The What Hi-Fi? team reviews hundreds of products every year, including no small amount of wireless speakers – all shapes, sizes and types have graced our dedicated listening facilities located in London, Reading and Bath. We review products as a team, ensuring no voice goes unheard, while our team is filled with experts in the audio world with a wealth of experience.
Aside from the raw audio quality of a wireless speaker, we also test and evaluate every aspect of its performance, including battery life, connection quality, ease of use, and versatility. Our review philosophy doesn't change based on price or brand reputation, either.
All wireless speakers are tested and reviewed in the context of their value on a performance-per-dollar basis, and as part of our testing procedure, wireless speakers are compared against similarly-priced class leaders to see how they perform and help us figure out an appropriate rating.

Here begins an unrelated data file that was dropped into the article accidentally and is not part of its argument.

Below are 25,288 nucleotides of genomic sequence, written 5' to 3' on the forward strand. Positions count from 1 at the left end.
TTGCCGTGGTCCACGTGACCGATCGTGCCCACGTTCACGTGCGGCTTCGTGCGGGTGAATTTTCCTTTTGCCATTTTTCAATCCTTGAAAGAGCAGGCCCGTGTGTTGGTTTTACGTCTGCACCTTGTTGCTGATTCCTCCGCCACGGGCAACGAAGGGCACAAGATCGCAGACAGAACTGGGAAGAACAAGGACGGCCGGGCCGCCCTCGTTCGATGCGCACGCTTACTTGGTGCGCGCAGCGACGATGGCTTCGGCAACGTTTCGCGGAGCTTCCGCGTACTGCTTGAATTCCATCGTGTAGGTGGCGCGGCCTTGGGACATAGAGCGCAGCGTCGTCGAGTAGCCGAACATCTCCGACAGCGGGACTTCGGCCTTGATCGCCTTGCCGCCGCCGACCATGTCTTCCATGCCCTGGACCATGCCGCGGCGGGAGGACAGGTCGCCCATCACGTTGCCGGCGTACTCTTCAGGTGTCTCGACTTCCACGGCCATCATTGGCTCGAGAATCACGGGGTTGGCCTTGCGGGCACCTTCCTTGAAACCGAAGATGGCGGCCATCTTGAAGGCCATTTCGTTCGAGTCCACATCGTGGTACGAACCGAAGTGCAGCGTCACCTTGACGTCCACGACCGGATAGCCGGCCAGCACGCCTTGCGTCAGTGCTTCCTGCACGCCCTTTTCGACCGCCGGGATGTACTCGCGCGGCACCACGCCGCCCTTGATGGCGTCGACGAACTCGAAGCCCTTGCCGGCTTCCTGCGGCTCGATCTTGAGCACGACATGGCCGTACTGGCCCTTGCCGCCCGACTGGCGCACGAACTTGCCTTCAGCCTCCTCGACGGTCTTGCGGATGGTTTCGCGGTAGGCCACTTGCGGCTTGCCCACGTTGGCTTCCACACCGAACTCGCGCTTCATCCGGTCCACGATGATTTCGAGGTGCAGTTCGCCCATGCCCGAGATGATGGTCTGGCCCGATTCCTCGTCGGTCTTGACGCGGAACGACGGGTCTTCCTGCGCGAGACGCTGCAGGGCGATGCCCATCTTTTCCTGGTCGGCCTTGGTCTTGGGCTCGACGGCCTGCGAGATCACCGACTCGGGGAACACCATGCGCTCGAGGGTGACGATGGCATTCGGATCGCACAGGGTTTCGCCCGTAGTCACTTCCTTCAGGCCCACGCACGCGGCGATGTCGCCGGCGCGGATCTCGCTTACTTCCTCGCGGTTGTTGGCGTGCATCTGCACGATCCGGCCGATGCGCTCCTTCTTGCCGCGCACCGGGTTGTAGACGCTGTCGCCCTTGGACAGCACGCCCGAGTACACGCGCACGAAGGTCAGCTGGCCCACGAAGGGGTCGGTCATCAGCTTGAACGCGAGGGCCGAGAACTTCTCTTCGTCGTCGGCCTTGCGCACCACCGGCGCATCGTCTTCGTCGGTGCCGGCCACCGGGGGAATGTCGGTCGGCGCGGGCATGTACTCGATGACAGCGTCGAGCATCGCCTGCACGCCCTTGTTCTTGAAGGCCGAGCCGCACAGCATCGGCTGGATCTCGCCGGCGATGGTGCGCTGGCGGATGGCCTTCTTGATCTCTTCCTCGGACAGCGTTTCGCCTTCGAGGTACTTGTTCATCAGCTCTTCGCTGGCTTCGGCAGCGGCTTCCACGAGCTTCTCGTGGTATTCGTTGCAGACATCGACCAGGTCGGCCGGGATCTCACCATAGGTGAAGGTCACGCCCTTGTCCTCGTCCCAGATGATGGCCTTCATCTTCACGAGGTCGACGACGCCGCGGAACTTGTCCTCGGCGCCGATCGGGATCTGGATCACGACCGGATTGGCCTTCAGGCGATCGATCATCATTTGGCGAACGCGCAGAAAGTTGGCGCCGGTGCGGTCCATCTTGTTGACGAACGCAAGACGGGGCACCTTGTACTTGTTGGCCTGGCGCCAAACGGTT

There's absolutely no input from PR companies or sales teams (internal or external) that influence our scores, as What Hi-Fi? has a sterling reputation for delivering honest, unbiased feedback for decades.
Frequently asked questions
What's the difference between Bluetooth and wireless speakers?
As you'd expect, Bluetooth speakers are wireless in that they don't require a wire to connect to an audio source; they use Bluetooth. However, they don't necessarily also support wi-fi, which is a necessary feature of what we term 'wireless speakers'. A wireless speaker can connect to an audio source via the internet (i.e. wi-fi) – by way of Apple AirPlay or Google Chromecast, for example – whether or not it also has Bluetooth. While a Bluetooth-only speaker won't be able to connect to the internet at all.